And of course, over a long period of time, the Marlins finally broke .500 and beyond in September, and I rejoiced. Along the way, I grew attached to players like Ramirez, Dan Uggla, and Josh Johnson, players who would become the new core of a new era of this team. I was excited, and the entire 2006 season ultimately ended up improving my fandom more than could have ever been imagined. In the course of one season, I went from nearly abandoning my seemingly hopeless team to feeling more attached to it than ever. The 2006 Marlins did something completely unexpected and exciting, and I felt once again the same connection I felt with the team after the first fire sale: this was my team, and I will grow with them.
7. What was your reaction to the third Marlins fire sale in 2012?
This one was also different from the first two. By this time, I was writing about the Marlins as a pseudo-profession, and I had grown even more as a fan and as a person. I am more objective now than I ever was back in the old days. For this fire sale, my response was one of anger. Again, the anger was aimed at the front office, but this time, as evidenced by the series of posts regarding the fire sale trade, this anger was backed not by just emotional response to the loss of players or the team's actions, but by analysis and logic.
Yet the response was still that of anger. Anger that the Marlins would betray the fans by doing this when better options were available. Anger that the Marlins would endanger their chances of assisting future cores of the team by showing blatant disregard for the commitments they signed just one year ago. Anger that the team did not provide the club a chance and decided to end the experiment essentially three months into it. Anger that the long-term planning of the organization was either shot or not present at all.
The silver lining was that the move positioned the Marlins to potentially be way better off in a few years' time. Yet as we already saw in the 1997 fire sale, only a few players among the ones acquired ever really hit as well as one would like, and in the meantime the Fish will be terrible for one or two seasons. Meanwhile, the ownership willingly dismissed the fans' desires and hurt their chances of acquiring outside talent or retaining their current talent with the move. In the end, my opinion is the same: that the Marlins did much more harm than good with the fire sale trade of 2012.
8. Given your experience with the team, do you think the Marlins will move in a positive or negative direction in the years to come?
The Marlins' inherent talent group will be moving in a positive direction, minus one mammoth, Giancarlo Stanton-sized caveat. The rest of the team's situation, as it pertains to building a competitive team, may not. Even if the Marlins hit more often than not with the crop of players they acquired this offseason, the public relations damage they have done with free agents should prevent them from signing quality players to supplement a potentially strong future core. Furthermore, they are likely to lose Stanton and may be at risk of losing their two future designated stars in Christian Yelich and Jose Fernandez if they follow suit with Stanton's frustration with the organization.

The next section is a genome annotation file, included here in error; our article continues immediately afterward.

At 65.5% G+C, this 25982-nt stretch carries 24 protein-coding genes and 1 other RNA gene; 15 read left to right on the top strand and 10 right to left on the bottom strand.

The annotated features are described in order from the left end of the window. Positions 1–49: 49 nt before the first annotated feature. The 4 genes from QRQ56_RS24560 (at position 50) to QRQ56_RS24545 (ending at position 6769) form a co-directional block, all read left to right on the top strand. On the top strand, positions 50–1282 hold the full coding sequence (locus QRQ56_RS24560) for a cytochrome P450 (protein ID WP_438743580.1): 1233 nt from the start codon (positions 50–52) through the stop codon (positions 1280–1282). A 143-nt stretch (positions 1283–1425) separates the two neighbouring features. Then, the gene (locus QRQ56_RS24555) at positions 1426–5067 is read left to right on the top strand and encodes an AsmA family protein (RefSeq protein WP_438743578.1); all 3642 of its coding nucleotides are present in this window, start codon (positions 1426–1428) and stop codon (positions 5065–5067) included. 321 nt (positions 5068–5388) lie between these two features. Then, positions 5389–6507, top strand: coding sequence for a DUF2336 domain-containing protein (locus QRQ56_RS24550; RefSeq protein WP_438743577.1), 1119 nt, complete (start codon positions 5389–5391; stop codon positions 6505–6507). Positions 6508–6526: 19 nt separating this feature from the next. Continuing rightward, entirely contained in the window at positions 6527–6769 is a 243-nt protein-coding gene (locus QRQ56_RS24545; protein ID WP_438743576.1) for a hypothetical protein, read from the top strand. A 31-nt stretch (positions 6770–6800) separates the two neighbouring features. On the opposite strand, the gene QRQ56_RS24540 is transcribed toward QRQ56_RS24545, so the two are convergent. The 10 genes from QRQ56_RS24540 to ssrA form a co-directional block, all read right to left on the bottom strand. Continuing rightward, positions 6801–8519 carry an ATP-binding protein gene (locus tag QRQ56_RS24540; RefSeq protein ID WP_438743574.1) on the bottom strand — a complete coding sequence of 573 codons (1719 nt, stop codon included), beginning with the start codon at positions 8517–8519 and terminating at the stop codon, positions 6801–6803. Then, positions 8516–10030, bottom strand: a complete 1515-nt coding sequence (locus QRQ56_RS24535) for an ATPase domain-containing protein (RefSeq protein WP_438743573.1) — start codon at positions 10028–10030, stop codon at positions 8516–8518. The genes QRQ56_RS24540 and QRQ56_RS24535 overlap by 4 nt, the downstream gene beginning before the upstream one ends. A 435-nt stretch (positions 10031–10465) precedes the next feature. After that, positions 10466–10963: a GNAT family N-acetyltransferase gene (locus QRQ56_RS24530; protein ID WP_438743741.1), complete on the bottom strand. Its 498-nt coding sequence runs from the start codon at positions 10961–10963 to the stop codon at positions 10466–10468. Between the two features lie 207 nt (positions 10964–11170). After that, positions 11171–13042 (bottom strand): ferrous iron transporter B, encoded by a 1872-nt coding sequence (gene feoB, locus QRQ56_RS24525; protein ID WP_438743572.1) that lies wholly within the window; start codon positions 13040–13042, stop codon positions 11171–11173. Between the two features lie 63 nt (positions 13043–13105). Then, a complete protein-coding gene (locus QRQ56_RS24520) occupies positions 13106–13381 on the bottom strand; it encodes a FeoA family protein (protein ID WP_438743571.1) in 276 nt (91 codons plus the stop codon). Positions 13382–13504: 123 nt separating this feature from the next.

This stems from the fact that the Marlins' first two fire sales "felt" different than this one. The 1997 sale was borne out of necessity, but it was the most tragic one. The team got a redo in building a good roster and winning a World Series. The second one lucked out with the strong 2006 campaign and the unveiling of two superstars in Ramirez and Johnson; that season helped keep fans interested in the product in what should have been a 1998-level slump. But this season? Not only was the timing of the sale devastating, but the only reason currently remaining to watch this team is likely on his way out in another season or two. Marlins fans have very little to look forward to other than a number of potential prospects, with more depth than greatness sitting behind Fernandez and Yelich.
This ownership perpetrated one fire sale before, but it was the first act of betrayal of the fans. But this is in "fool me twice" territory, and Marlins fans are unlikely to easily forgive and forget, especially when the logical consequences are so dire.
9. What advice would you give to a new Marlins fan about handling the difficulties of a fire sale?
Latch on to the little things that make the game of baseball enjoyable. If you truly want to remain a Marlins fan, you will find joy in something, no matter how much Jeffrey Loria strips it down. Giancarlo Stanton. Jose Fernandez. Christian Yelich. Heck, Justin Ruggiano or Rob Brantly. Find some player who piques your interest in the game and celebrate his time as a Marlin. There is every reason to enjoy the game, even if the ownership makes it harder on us fans.
Find the silver lining in these hard times. The Marlins have been through this twice before, and though this may be the most difficult challenge yet, there is going to be something positive, and as Marlins fans, we have no choice but to find it and own it. Keep enjoying those Stanton homers or the development of guys like Brantly or Jacob Turner, because the lows are definitely going to be there. With the Marlins in 2013 and beyond, it will definitely all be about the #minorvictories.